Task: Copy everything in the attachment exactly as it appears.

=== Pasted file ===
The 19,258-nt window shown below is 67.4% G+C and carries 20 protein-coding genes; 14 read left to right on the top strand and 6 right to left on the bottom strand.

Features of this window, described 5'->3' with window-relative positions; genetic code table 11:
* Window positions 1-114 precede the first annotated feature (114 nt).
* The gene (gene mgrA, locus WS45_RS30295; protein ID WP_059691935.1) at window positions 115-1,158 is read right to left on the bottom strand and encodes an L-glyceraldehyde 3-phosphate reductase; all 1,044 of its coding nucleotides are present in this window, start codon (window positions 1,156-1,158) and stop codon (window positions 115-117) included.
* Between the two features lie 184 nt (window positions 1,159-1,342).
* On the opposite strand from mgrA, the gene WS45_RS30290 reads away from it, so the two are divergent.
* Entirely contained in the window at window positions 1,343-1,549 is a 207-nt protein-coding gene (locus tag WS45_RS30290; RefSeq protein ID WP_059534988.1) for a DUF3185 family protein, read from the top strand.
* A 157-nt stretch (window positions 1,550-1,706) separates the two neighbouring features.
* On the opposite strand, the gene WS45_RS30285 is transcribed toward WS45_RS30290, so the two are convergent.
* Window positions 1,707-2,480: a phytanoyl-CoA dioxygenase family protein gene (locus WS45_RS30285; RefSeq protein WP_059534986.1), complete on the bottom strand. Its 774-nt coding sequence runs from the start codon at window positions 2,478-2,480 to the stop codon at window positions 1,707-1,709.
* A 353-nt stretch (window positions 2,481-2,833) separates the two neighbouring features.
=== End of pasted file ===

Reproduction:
The 19,258-nt window shown below is 67.4% G+C and carries 20 protein-coding genes; 14 read left to right on the top strand and 6 right to left on the bottom strand.

Features of this window, described 5'->3' with window-relative positions; genetic code table 11:
* Window positions 1-114 precede the first annotated feature (114 nt).
* The gene (gene mgrA, locus WS45_RS30295; protein ID WP_059691935.1) at window positions 115-1,158 is read right to left on the bottom strand and encodes an L-glyceraldehyde 3-phosphate reductase; all 1,044 of its coding nucleotides are present in this window, start codon (window positions 1,156-1,158) and stop codon (window positions 115-117) included.
* Between the two features lie 184 nt (window positions 1,159-1,342).
* On the opposite strand from mgrA, the gene WS45_RS30290 reads away from it, so the two are divergent.
* Entirely contained in the window at window positions 1,343-1,549 is a 207-nt protein-coding gene (locus tag WS45_RS30290; RefSeq protein ID WP_059534988.1) for a DUF3185 family protein, read from the top strand.
* A 157-nt stretch (window positions 1,550-1,706) separates the two neighbouring features.
* On the opposite strand, the gene WS45_RS30285 is transcribed toward WS45_RS30290, so the two are convergent.
* Window positions 1,707-2,480: a phytanoyl-CoA dioxygenase family protein gene (locus WS45_RS30285; RefSeq protein WP_059534986.1), complete on the bottom strand. Its 774-nt coding sequence runs from the start codon at window positions 2,478-2,480 to the stop codon at window positions 1,707-1,709.
* A 353-nt stretch (window positions 2,481-2,833) separates the two neighbouring features.